It feels odd to say, but Justin Wilcox is only 43 years old.
I say that because he seemingly stood on the doorstep of a head coaching job for close to a decade before getting his first job in the winter of 2016. Wilcox's first defensive coordinator job came when he was just 30, working under Chris Petersen on Boise State's unforgettable 2006 team. After four years there, he coordinated defenses for Tennessee, Washington, USC and Wisconsin before taking over at Cal ahead of the 2017 season.
Three seasons in, Wilcox has increased Cal's win total year-over-year, from a 5-7 debut in 2017, to 7-6 in 2018, to 8-5 in 2019. And that 8-5 record comes with an asterisk: Cal was 7-0 in games where starting quarterback Chase Garbers played at least a half, and he's expected to be fully healthy in 2020.
Wilcox took some time from his schedule to talk pandemic, turnovers, and what people are missing if they don't play football.
This conversation has been edited for clarity and length.
FootballScoop: First things first, what's your day-to-day look like right now?
Wilcox: I'm in Berkeley. First and foremost, trying to do our part and get through this thing that's a battle for everybody. It's just unprecedented, so our thoughts are with the people out there. In terms of our team, their health and safety of them and their loved ones, that's what's most important. We're trying to keep them educated on that. They watch the news, they know what's going on. We'e able to give them some structure through academic support for their online learning, and then we have designated times to continue to work on our craft and spend some time on football with them.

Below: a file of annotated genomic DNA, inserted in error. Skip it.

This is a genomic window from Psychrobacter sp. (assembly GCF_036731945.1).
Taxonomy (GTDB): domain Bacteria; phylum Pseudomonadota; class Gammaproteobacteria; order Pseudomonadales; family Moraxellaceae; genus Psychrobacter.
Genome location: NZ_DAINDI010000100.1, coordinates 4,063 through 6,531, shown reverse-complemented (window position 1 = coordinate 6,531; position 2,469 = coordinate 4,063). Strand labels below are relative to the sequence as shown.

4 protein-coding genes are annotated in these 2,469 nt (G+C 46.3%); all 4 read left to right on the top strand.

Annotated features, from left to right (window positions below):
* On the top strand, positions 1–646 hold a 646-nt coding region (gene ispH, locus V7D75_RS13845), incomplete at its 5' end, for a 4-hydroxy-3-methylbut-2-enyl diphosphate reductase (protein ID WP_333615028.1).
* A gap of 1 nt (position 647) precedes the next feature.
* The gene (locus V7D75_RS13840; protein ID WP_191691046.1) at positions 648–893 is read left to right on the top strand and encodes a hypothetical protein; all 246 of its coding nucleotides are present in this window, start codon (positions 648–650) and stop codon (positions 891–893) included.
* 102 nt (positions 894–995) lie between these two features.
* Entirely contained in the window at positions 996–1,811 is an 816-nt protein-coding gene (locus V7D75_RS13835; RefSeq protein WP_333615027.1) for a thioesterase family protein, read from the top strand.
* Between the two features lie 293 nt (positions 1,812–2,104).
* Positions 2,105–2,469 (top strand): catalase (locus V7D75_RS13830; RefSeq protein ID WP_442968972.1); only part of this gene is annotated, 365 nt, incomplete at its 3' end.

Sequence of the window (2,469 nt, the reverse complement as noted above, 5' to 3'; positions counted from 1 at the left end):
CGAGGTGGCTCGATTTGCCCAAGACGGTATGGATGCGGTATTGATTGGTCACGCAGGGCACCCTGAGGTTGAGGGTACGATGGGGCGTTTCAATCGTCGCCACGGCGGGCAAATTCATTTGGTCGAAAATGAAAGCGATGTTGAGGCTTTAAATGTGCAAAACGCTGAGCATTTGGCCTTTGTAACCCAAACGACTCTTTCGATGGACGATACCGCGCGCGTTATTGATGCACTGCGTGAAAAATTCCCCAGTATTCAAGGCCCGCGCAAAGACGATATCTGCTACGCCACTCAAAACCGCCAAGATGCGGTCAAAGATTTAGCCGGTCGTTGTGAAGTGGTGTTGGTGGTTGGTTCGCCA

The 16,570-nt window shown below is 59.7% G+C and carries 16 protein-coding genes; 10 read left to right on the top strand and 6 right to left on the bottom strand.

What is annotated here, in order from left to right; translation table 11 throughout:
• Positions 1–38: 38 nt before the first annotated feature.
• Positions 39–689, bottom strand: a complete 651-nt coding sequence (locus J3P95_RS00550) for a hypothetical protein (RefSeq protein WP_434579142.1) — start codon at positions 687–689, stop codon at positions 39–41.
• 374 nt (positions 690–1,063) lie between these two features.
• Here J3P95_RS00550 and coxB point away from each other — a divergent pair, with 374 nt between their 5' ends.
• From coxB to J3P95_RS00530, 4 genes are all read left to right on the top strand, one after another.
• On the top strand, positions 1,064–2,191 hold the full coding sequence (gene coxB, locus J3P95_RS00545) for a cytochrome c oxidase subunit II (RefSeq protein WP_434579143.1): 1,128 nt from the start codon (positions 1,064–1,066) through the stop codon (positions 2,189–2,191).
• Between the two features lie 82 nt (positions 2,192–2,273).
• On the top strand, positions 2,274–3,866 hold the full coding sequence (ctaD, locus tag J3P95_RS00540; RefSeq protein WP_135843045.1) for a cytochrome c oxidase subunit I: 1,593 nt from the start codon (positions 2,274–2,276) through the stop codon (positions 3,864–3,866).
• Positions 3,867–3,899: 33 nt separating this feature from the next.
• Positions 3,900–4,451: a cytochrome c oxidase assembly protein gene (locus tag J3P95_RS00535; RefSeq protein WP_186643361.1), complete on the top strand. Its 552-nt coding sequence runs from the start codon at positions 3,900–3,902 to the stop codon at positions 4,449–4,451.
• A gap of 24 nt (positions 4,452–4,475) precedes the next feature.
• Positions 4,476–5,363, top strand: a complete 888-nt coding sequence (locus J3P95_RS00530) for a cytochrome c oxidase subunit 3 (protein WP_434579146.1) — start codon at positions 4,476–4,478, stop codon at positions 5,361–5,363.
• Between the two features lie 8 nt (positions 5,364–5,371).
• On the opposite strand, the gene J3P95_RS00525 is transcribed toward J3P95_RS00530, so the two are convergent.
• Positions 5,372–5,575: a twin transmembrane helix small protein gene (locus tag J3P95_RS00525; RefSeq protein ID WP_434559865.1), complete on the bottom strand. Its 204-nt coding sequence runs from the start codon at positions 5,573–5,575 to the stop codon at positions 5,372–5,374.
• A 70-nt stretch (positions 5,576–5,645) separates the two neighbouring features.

FootballScoop: Iowa State announced last week all of its coaches will take pay cuts. Has that come up at Cal?
Wilcox: It hasn't yet, but I understand it. Everything is probably on the table for colleges and businesses throughout the country. I go back to, this is just unprecedented. I'm sure that everything is on the table.
FootballScoop: In your three years at Cal you've snapped a 14-game losing streak to USC and a 9-game losing streak to Stanford. How did those wins feel?
Wilcox: All wins are appreciated. Those are some great teams and great programs. We've improved throughout our time here, certainly nobody is content with where we are. I think we've earned the right to expect to improve and be better and raise our expectations around here.
FootballScoop: Your defenses have a long history of producing turnovers. Is that a culture thing, a matter of lady luck visiting you from time to time, or a combination of the two?
Wilcox: Everybody practices takeaways, we're no different. Takeaways are a product of effort, technique, ability. There's a lot that goes into it. There's not one drill that you can do to produce takeaways. It's an emphasis in our program, there's no doubt about that. I know a lot of people emphasize it. Two years ago we took the ball away a great deal, this past year we weren't quite as good. Was it the drill work? Probably not, there's more to it than that, and if anybody had the secret to it then everybody would be doing it. I think it's a combination of effort, technique, ability, and it's something we're going to continue to emphasize in our program because it's the No. 1 determining factor in winning and losing games -- turnover margin.